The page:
Implementing Micro-credentials


Figure 5. Personalized Learning, Retrieved July 21, 2020, from https://home.edweb.net/webinar/personalizedlearning20180924/

In this blog post back in January of 2020, I wrote about how learners can be empowered through the use of digital badges. In researching micro-credentialing, I am finding the same empowerment possibility exists for educators in a personalized professional learning model. Through micro-credentials, educators can have a personalized professional learning experience, submit evidence on their own schedules, and identify skills and areas of learning they are proficient in. As Kristoffer Kohl, Barnett Berry, and Jon Eckert (2018) explain, “Educators select micro-credentials to pursue based on their own needs, their students’ challenges and strengths, school goals, district priorities, and/or instructional shifts” (n.p.). This unique approach to professional development is offering educators a whole new experience in feeling like their learning is personalized and relevant. One example of micro-credentials in action is EPIC Academy, designed by teacher leaders in Surry County Schools, North Carolina. Through their micro-credentialing program, educators participate in “EPIC Academy,” which is a game-inspired professional development program. These digital leaders put together a variety of quests connected to the district used digital tools for their educators to earn micro-credentials in. Additionally, the platform explains that while it’s awesome for educators to collect digital badges, the completion of these badges also transfers over to “XP points” or continuing education units, for educators to apply to their teacher license (Epic Academy, 2018, n.p.). Another example of a micro-credential learning platform is Alludo. Alludo partners gamification with micro-credentials to enhance and personalize professional development for educators. In exploring their website, this seems like a really unique way to engage educators in their professional learning. As Alludo (2020) explains on their about page, “By providing a fun, competitive, self-paced environment, players are empowered to own their learning, choose topics aligned with their goals while collaborating with peers, earning badges, and gaining knowledge” (n.p.). Several conferences and events for professional development have utilized Alludo’s micro-learning platform to engage educators in their learning, including NCCE 2020 and ISTE 2019. Through micro-credentialing, both of these examples are providing educators with purposeful PD that is focused on working towards growth goals and is personalized.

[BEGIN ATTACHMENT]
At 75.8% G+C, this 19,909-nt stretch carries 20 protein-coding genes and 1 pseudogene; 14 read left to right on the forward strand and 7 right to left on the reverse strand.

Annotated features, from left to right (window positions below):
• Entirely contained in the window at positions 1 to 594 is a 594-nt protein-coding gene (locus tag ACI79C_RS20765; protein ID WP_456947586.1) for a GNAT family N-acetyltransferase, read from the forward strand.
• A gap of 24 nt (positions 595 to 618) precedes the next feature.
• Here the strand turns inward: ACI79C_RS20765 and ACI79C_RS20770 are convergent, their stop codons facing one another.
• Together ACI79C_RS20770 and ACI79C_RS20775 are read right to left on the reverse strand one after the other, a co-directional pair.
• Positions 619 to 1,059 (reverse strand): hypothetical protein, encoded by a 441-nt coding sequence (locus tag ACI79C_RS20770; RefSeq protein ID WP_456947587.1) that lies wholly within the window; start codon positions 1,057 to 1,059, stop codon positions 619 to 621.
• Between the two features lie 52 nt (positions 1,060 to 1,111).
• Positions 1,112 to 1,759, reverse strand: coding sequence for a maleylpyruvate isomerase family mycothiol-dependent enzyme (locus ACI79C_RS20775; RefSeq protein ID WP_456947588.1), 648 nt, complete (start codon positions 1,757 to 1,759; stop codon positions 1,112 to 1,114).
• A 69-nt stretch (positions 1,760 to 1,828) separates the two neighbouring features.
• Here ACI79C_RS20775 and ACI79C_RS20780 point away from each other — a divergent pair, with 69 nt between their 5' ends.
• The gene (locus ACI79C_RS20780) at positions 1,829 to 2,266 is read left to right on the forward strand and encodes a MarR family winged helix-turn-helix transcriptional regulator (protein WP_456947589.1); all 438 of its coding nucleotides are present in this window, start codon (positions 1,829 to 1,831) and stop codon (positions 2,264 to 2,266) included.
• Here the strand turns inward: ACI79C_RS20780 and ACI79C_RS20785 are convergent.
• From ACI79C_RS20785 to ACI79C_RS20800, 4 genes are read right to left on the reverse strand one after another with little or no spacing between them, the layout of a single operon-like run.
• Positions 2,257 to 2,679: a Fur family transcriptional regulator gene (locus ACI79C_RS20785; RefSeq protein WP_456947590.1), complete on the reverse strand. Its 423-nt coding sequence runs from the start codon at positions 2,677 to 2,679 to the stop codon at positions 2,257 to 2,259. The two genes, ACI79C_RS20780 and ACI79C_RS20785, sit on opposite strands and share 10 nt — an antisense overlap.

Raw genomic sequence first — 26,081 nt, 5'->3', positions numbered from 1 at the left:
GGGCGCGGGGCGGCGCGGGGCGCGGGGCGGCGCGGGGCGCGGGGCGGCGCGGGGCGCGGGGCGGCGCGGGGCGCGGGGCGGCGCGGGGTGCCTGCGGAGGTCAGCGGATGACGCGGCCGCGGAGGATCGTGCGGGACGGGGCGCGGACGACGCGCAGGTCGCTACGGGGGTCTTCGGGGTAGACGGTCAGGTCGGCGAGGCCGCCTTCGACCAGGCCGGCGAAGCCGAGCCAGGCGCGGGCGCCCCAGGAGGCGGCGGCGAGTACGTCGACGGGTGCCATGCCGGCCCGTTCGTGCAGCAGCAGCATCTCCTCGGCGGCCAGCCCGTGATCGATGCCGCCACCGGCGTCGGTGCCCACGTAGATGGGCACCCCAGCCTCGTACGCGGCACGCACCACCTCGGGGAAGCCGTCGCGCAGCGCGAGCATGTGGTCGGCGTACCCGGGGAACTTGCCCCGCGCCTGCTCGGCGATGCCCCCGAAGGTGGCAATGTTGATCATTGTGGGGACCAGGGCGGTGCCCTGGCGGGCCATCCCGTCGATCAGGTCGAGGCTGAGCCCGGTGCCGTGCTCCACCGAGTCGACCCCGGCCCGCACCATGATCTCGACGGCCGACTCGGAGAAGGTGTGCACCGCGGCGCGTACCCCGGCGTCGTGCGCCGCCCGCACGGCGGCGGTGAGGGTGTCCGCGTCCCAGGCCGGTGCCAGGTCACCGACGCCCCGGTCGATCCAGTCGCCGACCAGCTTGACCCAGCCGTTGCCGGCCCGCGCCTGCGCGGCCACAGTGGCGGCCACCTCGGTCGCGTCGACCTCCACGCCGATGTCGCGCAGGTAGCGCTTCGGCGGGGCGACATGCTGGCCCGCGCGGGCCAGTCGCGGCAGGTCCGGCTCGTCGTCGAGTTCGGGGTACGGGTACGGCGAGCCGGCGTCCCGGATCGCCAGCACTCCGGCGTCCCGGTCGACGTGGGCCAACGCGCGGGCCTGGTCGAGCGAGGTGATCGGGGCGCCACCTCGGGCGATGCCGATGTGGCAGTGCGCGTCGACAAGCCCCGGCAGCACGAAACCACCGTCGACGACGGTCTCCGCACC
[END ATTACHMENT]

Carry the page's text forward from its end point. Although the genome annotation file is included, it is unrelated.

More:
Virtual Edcamp


Figure 6. Edcamp, Retrieved July 21, 2020, from https://blog.flipgrid.com/news/edcamp

Edcamps are free professional development events hosted by organizations or school districts, that provide educators with personalized learning, participant-driven experience. As Edcamp (2020) adds, “Edcamps allow educators to collaboratively determine session topics the day of the event” (n.p.). The purpose behind this professional learning model is to meet the learning needs of all educators attending and to encourage conversation through sharing experiences. Additionally, Edcamps are intentionally focused on providing meaningful, relevant learning for educators. At my first Edcamp I felt nervous to leave a session that I did not find useful to my professional learning, for fear of disrupting the session. At Edcamps, leaving sessions you aren’t finding relevant to find a more purposeful learning experience is encouraged. Kristen Swanson (2016) confirms that “Edcampers should leave sessions that do not meet their needs. This provides a uniquely effective way of ‘weeding out’ sessions that are not based on appropriate research or not delivered in an engaging format” (n.p.). While the shift to remote learning has caused many professional learning events to be canceled or rescheduled, Edcamp has moved all of their future events virtually for educators to access. This could be a wonderful professional development opportunity for learning coaches to offer their educators, that still offers them the personalized benefits of an Edcamp just through digital access. I am really interested in participating in a virtual Edcamp to experience an unconference in a digital format and experience firsthand how personalized professional learning is in that setting.